You can follow the adventures of Mary-Anne and Philippe in J’s more recent fiction books.  In recent years I have used with great success Missionary, Mercenary,Mystic, Misfit  as a companion reader along with J’s non-fiction work Letters Left Unsent in my Elon University class “Being and Becoming a Global Citizen.”   My students find Mary-Anne to be accessible and her story a great vehicle for understanding what aid work “is really like.” The latest installment of Mary-Anne’s work with World Aid Corps (WAC) is Honor Among Thieves.  All of J’s fiction is page-turningly excellent and despite some insider language and humor is easily accessible for all audiances.

Next time you’re caught in airport purgatory or otherwise find yourself with some rare down time on your hands…download any of J’s books for some entertaining and informative diversion.

You can find out more regarding these books by going to J’s publishing web site Evil Genius Press.


Tom Arcaro

Tom Arcaro

Tom Arcaro is a professor of sociology and director of Project Pericles at Elon University. He founded the Periclean Scholars program in 2003 and has been working on and studying about development issues for nearly two decades.

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The End: Voices of thanks, snark and next steps

“Am I done yet?”
–36-40 yo female HQ worker

I finally feel like I fit somewhere.”
–36-40yo female expat aid worker

“Did you have an advisor look this over before you created it?”
–18-25yo male expat aid worker

Voices of thanks and snark

Yes, we’re done.  Almost.
The only appropriate end to this exploration of aid worker voices must come from the aid workers themselves. Here are their -and my- parting shots.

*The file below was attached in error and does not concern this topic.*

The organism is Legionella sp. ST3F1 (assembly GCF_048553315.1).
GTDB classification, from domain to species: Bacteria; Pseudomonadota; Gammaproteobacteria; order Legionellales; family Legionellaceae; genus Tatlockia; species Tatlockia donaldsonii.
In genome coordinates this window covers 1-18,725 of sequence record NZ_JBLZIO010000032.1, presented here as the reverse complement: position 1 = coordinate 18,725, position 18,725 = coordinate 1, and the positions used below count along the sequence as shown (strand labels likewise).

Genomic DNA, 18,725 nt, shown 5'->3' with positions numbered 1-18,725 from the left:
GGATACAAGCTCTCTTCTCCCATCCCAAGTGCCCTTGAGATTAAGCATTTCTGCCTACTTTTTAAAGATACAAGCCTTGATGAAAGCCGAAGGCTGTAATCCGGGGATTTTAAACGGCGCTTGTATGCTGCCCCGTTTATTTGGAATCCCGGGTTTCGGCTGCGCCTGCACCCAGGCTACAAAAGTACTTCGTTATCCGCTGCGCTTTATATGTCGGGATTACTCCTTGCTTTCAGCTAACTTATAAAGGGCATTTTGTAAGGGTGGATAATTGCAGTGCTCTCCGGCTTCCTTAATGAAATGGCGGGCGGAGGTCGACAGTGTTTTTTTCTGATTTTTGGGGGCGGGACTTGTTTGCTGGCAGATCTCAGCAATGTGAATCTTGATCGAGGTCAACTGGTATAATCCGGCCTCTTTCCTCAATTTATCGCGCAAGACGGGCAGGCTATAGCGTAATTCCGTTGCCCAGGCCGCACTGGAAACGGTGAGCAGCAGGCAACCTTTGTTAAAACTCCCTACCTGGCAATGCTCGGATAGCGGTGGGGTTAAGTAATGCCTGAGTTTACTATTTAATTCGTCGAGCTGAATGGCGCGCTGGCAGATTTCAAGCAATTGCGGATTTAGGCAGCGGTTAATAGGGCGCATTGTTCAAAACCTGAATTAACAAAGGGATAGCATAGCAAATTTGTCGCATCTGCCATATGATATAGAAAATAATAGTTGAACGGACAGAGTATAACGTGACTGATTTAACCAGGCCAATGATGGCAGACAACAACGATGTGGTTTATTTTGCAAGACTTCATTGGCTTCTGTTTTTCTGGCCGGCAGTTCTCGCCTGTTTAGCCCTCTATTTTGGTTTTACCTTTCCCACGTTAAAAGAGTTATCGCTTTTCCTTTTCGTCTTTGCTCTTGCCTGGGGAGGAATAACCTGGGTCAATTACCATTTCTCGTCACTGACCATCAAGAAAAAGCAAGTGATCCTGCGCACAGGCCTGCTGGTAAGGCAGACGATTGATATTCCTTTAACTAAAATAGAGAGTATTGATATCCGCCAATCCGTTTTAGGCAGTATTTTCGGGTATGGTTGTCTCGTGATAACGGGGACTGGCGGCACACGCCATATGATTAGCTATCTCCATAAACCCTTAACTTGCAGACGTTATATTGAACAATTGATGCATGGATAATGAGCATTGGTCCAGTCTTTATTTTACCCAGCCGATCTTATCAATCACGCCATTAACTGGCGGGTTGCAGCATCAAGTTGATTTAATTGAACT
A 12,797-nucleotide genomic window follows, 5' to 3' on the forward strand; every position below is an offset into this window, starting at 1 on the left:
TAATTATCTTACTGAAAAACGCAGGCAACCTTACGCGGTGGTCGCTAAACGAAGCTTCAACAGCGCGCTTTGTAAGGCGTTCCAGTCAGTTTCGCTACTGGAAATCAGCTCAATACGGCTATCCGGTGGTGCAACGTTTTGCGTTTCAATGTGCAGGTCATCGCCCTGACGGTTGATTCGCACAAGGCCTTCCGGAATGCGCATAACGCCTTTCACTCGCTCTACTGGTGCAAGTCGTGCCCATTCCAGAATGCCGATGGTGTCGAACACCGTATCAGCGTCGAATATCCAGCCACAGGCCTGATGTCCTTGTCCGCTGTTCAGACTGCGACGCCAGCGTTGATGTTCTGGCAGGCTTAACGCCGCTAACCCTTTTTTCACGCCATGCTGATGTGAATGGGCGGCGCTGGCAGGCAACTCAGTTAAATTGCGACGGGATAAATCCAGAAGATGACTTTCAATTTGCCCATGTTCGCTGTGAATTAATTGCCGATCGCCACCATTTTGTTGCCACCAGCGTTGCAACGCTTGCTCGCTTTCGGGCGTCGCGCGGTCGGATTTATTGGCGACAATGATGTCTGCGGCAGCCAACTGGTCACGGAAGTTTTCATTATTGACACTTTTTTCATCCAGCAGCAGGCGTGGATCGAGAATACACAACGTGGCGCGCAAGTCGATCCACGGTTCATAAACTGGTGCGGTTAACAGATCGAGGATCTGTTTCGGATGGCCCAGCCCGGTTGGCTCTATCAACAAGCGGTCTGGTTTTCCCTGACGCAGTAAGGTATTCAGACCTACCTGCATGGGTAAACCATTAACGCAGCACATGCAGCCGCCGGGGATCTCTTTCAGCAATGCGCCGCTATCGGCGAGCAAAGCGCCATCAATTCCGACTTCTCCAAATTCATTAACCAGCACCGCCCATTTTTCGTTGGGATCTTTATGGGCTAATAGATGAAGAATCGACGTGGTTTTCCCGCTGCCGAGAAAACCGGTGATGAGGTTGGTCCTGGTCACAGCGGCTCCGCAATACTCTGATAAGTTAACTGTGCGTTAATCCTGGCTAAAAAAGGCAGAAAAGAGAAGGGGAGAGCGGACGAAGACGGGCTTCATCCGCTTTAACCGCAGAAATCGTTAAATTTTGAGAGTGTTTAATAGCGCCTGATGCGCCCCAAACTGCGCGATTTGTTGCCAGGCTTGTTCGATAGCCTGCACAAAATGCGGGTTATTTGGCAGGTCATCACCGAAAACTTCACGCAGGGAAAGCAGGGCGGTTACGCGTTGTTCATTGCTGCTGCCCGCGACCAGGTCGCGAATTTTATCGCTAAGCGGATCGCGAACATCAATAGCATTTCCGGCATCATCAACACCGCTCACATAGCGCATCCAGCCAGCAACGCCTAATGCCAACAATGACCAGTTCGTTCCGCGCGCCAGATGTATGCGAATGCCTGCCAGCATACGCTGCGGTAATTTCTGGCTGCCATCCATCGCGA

Our final question on the survey, Q61, asked “Please use the space below to share your feelings about any of the above questions.”

Yes, at the end of a very long survey containing 61 questions and including 23 open-ended “add your comments” questions, nearly 1 in 5 (18%) intrepid souls felt called to put in their last thoughts.  To each of these aid workers I say “Thanks!”

Many, in fact, literally shared their feelings with comments like

  • “I feel all my cynicism and bitterness coming up :-)”
  • “It has been good to write these down and share my thoughts-thanks!”
  • “This is a depressing quiz.”
  • “It has been helpful to reflect and a safe place to write about some of my anger.”

Indeed, that the survey provided a “safe place to write about some of [her] anger” speaks to the core purpose of this book [blog], that is to provide a place to amplify aid worker voices.

This one from a 31-35yo female HQ worker I think captured the feelings of many when she wrote,

Good questions. Necessary questions. I apologize if I used it as an opportunity to vent. It felt good. And I should probably say that if you’d caught me on a different day, I may have been slightly more optimistic. But I guess the roller-coaster aspect of the job is what we all know.”